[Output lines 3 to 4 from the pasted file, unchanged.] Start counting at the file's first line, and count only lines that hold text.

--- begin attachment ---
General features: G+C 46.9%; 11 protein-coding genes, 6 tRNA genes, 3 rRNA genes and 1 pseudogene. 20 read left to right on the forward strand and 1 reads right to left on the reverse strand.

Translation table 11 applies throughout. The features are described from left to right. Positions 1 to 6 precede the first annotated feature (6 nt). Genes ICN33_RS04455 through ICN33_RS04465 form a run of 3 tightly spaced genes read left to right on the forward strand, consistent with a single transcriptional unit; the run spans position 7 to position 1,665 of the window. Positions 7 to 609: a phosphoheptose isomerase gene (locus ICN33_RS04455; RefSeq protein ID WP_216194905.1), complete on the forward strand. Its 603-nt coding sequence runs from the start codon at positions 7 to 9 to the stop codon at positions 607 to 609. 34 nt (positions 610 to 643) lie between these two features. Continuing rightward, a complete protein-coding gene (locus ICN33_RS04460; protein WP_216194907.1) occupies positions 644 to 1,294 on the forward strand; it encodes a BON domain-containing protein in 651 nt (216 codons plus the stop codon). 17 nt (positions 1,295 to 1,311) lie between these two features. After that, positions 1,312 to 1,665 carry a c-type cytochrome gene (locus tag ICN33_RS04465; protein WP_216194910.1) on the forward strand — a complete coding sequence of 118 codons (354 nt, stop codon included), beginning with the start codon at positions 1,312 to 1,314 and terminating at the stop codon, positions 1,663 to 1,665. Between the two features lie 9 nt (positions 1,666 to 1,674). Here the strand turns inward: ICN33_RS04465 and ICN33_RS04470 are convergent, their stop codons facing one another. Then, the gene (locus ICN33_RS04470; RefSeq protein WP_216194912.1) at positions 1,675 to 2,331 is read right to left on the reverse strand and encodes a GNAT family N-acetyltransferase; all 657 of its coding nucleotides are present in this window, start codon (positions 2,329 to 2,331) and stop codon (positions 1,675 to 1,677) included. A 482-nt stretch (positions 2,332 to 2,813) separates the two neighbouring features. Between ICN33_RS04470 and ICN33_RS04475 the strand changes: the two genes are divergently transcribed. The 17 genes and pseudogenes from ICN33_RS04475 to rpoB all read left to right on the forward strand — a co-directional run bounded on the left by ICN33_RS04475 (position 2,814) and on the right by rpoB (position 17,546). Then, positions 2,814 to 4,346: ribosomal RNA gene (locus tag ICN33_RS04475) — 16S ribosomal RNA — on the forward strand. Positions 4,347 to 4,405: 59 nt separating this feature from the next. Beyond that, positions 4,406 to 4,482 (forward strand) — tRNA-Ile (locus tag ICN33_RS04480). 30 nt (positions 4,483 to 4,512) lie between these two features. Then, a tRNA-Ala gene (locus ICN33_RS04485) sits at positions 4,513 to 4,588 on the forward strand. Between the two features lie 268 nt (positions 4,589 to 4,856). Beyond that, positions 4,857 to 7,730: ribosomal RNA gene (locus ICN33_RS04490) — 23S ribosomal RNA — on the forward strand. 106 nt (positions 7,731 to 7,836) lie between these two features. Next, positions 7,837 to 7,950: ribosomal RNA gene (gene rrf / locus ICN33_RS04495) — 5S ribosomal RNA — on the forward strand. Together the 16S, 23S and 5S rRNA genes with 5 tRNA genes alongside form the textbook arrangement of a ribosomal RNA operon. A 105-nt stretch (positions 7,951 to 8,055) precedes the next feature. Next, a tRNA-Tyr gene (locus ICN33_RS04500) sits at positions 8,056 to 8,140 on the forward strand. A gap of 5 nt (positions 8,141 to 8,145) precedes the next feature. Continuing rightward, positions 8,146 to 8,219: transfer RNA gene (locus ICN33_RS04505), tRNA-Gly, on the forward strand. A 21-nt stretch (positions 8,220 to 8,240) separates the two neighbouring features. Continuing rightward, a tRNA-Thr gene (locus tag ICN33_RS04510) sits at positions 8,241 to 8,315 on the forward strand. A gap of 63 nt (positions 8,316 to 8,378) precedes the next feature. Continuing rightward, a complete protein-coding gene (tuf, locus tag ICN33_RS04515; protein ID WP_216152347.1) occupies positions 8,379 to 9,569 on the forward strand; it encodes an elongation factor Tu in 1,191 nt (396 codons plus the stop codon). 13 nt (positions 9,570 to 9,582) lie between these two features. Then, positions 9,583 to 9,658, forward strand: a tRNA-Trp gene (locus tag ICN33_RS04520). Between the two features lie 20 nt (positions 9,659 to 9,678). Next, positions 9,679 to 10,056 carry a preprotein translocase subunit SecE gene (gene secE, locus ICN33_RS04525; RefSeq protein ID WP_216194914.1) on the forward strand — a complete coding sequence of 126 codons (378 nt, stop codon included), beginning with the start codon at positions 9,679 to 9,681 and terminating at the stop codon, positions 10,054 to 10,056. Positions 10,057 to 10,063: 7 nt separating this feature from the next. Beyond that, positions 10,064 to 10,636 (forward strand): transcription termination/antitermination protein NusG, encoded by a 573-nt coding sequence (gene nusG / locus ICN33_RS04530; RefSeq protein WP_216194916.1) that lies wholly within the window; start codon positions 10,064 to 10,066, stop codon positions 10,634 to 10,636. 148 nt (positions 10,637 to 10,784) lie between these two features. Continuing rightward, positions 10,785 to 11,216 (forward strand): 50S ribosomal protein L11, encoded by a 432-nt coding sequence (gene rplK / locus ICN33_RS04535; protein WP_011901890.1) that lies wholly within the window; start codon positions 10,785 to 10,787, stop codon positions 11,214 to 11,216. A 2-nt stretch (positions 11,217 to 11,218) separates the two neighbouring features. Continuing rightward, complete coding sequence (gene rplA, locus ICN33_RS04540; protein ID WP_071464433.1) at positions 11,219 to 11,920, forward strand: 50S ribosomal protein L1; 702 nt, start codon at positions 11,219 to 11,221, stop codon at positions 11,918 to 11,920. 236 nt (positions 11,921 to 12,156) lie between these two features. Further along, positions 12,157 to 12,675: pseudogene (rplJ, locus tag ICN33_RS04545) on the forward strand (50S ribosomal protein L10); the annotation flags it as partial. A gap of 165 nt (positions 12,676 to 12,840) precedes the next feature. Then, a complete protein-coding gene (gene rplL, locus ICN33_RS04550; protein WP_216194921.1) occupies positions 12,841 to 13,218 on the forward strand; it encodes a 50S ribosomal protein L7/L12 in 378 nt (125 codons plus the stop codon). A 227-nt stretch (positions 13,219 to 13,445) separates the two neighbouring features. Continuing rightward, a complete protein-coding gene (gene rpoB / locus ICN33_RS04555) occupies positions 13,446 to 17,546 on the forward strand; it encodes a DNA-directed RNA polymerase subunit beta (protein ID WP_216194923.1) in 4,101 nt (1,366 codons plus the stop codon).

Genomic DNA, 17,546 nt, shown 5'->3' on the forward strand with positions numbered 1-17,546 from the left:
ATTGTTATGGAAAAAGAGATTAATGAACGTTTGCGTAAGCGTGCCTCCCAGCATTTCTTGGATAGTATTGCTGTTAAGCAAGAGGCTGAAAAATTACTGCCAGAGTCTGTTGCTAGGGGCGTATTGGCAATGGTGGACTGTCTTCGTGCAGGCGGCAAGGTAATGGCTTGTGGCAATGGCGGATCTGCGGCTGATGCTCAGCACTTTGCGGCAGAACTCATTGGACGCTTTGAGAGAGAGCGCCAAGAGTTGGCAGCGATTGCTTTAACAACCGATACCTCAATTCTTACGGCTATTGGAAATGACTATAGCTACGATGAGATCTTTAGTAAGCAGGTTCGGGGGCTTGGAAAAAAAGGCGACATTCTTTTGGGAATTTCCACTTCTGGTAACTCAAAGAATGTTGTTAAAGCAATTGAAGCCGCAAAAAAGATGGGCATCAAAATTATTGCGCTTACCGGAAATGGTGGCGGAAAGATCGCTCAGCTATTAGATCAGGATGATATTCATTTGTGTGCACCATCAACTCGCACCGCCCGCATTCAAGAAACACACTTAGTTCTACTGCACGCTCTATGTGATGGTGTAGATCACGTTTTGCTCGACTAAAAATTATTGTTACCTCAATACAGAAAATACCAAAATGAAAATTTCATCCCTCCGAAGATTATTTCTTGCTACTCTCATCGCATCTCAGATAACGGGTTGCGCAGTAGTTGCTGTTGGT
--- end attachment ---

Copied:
Genomic DNA, 17,546 nt, shown 5'->3' on the forward strand with positions numbered 1-17,546 from the left:
ATTGTTATGGAAAAAGAGATTAATGAACGTTTGCGTAAGCGTGCCTCCCAGCATTTCTTGGATAGTATTGCTGTTAAGCAAGAGGCTGAAAAATTACTGCCAGAGTCTGTTGCTAGGGGCGTATTGGCAATGGTGGACTGTCTTCGTGCAGGCGGCAAGGTAATGGCTTGTGGCAATGGCGGATCTGCGGCTGATGCTCAGCACTTTGCGGCAGAACTCATTGGACGCTTTGAGAGAGAGCGCCAAGAGTTGGCAGCGATTGCTTTAACAACCGATACCTCAATTCTTACGGCTATTGGAAATGACTATAGCTACGATGAGATCTTTAGTAAGCAGGTTCGGGGGCTTGGAAAAAAAGGCGACATTCTTTTGGGAATTTCCACTTCTGGTAACTCAAAGAATGTTGTTAAAGCAATTGAAGCCGCAAAAAAGATGGGCATCAAAATTATTGCGCTTACCGGAAATGGTGGCGGAAAGATCGCTCAGCTATTAGATCAGGATGATATTCATTTGTGTGCACCATCAACTCGCACCGCCCGCATTCAAGAAACACACTTAGTTCTACTGCACGCTCTATGTGATGGTGTAGATCACGTTTTGCTCGACTAAAAATTATTGTTACCTCAATACAGAAAATACCAAAATGAAAATTTCATCCCTCCGAAGATTATTTCTTGCTACTCTCATCGCATCTCAGATAACGGGTTGCGCAGTAGTTGCTGTTGGT